Deer in Headlights Exercise: Impromptu Speaking in Question and Answer Session (topic is yours)
when a deer encounters a car on a dark road?
The deer is:
Consider similar conditions
in your public speaking circumstances:
Surprised that an unforeseen
and strange question has been asked of you;
Shocked that a listener could
a result you are
Stymied, sputtering, inarticulate.
Rhetorical Road Kill—but Road Kill nonetheless.
This assignment teaches you
how to avoid this, and gives you the chance to practice.
The rhetorical context: you
are answering questions in a public setting (our class) about the term topic speech (fact and policy). Remember, however well
you think you know an audience, there are always surprises.
Step One: Write three tough questions that an unfriendly, disagreeable or insane audience member might ask. Remember,
that smart, sane people will disagree with you about your position—at least one question must contain a smart objection
that you should prepare for refutation.
***These 3 questions will
be on three separate sheets of paper. You will assign three classmates to be your questioners.***
Step Two: Answer those questions using IMPROMPTU delivery—uses little or no immediate preparation, but relies
on your stored knowledge. The trick is getting access and presenting it in a coherent fashion. To do so, use these guidelines.
N.E.S.C. is the system used
in inter-collegiate debate, and works well to impose an organization in an impromptu circumstance. You’re not “ad-libbing”
nor are you speaking extemporaneously; instead you are selecting from the information you have stored in your brain. Don’t
wander off, don’t use new material you haven’t thought about.
STRATEGIES FOR MANAGING THE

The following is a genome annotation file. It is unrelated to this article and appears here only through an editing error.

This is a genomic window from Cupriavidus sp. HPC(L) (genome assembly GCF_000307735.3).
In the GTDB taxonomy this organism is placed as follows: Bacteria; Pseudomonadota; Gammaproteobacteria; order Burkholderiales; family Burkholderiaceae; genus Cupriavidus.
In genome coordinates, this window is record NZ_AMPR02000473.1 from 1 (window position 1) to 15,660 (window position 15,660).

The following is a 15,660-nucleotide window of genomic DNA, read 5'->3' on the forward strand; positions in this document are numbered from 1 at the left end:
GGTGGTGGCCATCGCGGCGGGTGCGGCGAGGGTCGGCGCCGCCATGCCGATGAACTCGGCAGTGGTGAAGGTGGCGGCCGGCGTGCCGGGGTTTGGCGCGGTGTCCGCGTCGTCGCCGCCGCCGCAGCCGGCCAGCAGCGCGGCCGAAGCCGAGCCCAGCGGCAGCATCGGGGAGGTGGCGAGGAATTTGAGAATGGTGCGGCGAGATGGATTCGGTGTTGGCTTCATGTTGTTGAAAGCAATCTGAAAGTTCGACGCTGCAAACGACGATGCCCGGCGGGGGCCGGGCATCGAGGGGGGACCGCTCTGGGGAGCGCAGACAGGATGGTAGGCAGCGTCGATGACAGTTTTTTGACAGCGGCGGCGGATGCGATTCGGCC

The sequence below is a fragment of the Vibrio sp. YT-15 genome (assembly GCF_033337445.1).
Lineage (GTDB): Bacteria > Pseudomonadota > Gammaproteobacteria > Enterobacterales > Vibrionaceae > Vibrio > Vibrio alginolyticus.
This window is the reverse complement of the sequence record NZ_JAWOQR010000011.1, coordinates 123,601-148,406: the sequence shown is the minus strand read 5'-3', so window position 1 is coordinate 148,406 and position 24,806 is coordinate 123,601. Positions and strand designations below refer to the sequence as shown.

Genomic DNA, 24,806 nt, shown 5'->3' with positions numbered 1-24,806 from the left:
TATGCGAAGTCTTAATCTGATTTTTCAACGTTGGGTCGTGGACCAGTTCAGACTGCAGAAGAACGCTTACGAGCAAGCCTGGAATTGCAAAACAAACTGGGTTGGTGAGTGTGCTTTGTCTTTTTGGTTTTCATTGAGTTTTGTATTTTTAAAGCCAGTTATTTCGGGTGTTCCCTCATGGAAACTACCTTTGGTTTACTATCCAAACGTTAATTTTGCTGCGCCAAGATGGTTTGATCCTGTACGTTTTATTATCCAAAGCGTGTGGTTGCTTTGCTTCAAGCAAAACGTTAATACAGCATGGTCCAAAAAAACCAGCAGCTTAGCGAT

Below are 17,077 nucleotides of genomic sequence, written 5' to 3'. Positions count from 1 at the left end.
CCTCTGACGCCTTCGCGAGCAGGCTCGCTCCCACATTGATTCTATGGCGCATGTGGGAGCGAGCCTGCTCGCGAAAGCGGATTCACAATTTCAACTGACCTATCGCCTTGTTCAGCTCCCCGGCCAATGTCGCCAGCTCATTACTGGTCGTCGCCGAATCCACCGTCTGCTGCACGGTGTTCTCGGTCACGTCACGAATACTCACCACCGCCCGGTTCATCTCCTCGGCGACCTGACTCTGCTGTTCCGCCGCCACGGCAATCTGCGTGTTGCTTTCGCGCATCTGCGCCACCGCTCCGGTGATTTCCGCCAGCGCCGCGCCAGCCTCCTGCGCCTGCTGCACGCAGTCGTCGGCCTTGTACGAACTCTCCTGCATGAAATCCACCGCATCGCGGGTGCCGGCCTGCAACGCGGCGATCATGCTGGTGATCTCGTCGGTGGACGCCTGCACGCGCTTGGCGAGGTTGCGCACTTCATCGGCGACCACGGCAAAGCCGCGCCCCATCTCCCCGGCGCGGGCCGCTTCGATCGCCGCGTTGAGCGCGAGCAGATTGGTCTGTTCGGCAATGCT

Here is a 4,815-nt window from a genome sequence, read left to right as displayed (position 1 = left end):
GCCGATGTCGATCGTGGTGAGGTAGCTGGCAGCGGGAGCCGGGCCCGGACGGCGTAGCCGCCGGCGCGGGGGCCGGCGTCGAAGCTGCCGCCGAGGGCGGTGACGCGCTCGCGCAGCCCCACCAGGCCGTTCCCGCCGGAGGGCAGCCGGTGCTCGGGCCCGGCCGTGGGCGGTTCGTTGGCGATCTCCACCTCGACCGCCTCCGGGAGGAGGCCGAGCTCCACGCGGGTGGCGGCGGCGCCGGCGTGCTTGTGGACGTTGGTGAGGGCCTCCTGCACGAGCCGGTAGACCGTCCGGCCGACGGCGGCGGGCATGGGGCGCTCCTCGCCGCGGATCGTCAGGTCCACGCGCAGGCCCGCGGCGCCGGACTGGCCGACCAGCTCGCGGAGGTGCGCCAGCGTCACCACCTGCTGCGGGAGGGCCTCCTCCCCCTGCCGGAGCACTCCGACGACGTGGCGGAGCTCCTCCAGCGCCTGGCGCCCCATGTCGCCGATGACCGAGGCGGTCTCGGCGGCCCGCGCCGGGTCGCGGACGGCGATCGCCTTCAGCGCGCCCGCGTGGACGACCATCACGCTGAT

Q AND A
- Always answer as fully and as honestly as possible. Don’t fabricate, exaggerate, distort, etc.
This applies to genuine questions.
- Thank the questioner when appropriate—sometimes is it most appropriate when you’re really
disturbed they asked it!
- Be aware of the possibility that the questioner might be asking about something outside the scope of
your expertise and project—this is a touchy set-up: make sure it isn’t something you SHOULD know about, but don’t.
In the case that it really isn’t your topic, say, “That is indeed very interesting and important. It is however,
outside the scope of my research.”
- Compliment the questioner when appropriate—be sure to not appear to be “slimey” in
this—insincerity can wreak havoc in impromptu speaking.
- Empathize and identify with the audience member as often as you can; draw common ground whenever possible.
A good example can be seen in the debate about abortion: both sides agree that reducing the number of abortions is a desired
aim. Don’t demonize those who disagree with you, even if you feel embarrassed and shown-up; you have much more in common
with them that you think—focus on that.
- Hi-jack the question and answer when appropriate.
- Direct answers not only to the questioner, but to the entire audience.
with thinking on your feet—often we can arrive at a very good answer, but we’re shocked we can’t get to
it right away, and we end up losing composure.
between: 1. the appearance of being in control, and 2. actually being in control.
Your aim is the first—the
appearance of control. While we are all human, and have a wide variety of responses (emotional, physical, spiritual, intellectual),
a smart speaker chooses strategically which of these to reveal to the audience. Your blood might boil when you hear a question,
but it is almost always to your advantage to appear to be primarily rational